I don't understand how we can be talking about tax dollars from financial services in a vacuum. Is it a surprise that this sector contributes so much to the city's tax coffers? It, along with real estate, has come to dominate the local economy, crushing other sectors that used to be the foundation for the middle class – all thanks to the preferences and policies of the mayor and his cronies. And then Bloomberg & Co. whine about how we're taking money away from the arts and social programs. I'm sure if he could get away with it, he'd end all taxes and just depend on the wealthy to donate to "worthy" charities, you know, noblesse oblige.

Apr. 23 2010 10:19 AM
Hans from Brooklyn

The act of selling something to you is a bet against it. Anyone who sells you a stock, bond or anything else - would not do it if they believed that this thing would be worth a lot more tomorrow!

Apr. 23 2010 10:19 AM

What about the tax incentives the financial sector get to stay in New York?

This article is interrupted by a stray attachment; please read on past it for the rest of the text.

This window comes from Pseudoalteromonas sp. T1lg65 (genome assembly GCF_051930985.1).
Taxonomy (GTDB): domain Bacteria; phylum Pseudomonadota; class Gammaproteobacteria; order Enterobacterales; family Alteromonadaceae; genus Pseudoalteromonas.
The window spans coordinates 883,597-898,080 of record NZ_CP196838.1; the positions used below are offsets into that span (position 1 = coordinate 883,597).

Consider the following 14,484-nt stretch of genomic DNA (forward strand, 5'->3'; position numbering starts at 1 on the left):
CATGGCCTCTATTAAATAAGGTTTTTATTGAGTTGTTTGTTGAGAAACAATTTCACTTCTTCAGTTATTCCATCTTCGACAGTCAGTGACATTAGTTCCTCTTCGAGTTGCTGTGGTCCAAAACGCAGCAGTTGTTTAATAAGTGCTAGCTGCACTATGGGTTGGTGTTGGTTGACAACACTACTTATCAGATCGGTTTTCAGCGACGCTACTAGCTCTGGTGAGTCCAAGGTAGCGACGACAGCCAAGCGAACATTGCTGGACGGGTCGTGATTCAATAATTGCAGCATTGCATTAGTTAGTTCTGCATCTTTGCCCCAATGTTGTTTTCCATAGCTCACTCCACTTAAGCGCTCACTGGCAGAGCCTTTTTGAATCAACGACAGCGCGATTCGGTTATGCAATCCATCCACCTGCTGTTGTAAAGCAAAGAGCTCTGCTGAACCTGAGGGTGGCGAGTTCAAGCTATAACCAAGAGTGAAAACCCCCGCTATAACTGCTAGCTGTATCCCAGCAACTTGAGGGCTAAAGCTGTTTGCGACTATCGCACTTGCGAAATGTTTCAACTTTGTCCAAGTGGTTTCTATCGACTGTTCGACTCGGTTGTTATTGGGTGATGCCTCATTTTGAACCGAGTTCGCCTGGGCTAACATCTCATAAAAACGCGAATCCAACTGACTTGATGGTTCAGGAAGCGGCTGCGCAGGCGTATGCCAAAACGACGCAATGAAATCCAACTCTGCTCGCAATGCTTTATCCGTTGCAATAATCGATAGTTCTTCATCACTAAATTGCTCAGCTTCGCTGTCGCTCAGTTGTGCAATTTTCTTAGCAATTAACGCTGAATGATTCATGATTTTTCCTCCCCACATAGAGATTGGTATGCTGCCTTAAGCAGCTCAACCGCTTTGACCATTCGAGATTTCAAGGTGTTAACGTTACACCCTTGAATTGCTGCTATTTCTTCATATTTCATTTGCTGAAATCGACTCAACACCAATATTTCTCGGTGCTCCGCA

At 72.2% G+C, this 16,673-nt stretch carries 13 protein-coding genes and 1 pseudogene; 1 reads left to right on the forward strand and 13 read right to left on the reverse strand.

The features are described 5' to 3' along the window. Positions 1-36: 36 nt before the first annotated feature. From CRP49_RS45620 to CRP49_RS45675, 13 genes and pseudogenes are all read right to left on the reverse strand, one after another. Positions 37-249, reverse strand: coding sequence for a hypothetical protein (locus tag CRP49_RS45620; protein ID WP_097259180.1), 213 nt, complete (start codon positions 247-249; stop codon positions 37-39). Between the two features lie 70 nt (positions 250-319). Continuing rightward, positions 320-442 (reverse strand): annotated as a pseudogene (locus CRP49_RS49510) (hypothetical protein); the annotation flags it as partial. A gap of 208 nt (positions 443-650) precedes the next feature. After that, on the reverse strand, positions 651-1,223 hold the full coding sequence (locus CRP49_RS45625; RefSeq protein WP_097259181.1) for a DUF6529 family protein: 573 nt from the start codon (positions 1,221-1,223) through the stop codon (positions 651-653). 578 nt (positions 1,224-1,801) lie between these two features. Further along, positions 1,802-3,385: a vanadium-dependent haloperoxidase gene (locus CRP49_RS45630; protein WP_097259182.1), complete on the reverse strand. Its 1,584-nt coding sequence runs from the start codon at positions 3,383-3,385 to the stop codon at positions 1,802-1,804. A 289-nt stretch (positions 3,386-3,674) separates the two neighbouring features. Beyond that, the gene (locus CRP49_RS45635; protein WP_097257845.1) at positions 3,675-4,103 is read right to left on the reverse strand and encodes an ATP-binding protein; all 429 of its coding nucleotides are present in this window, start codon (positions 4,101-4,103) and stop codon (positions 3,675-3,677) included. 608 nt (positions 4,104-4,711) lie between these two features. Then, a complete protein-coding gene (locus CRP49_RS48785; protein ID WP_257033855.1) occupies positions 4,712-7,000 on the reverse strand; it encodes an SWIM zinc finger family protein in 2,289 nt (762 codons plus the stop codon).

Apr. 23 2010 10:17 AM
Cory from Planet Earth

Can we please be a little more sophisticated? The purpose of the Volker Rule is to prevent banks from using 0% loans from the Fed Window for proprietary trading. If they want to stop being Bank Holding companies so that they can't borrow from the Fed Window at 0% and have to pay for the money they gamble with, they would be free to gamble to the hearts of their stockholders' content. It's a simple matter of equity. You shouldn't be able to use free taxpayer money for gambling.

Apr. 23 2010 10:16 AM

would they move? NY is NY and there is no other. there's a reason corps want to be here and it isn't because it's cheap here.

Apr. 23 2010 10:15 AM
Calvin from Manhattan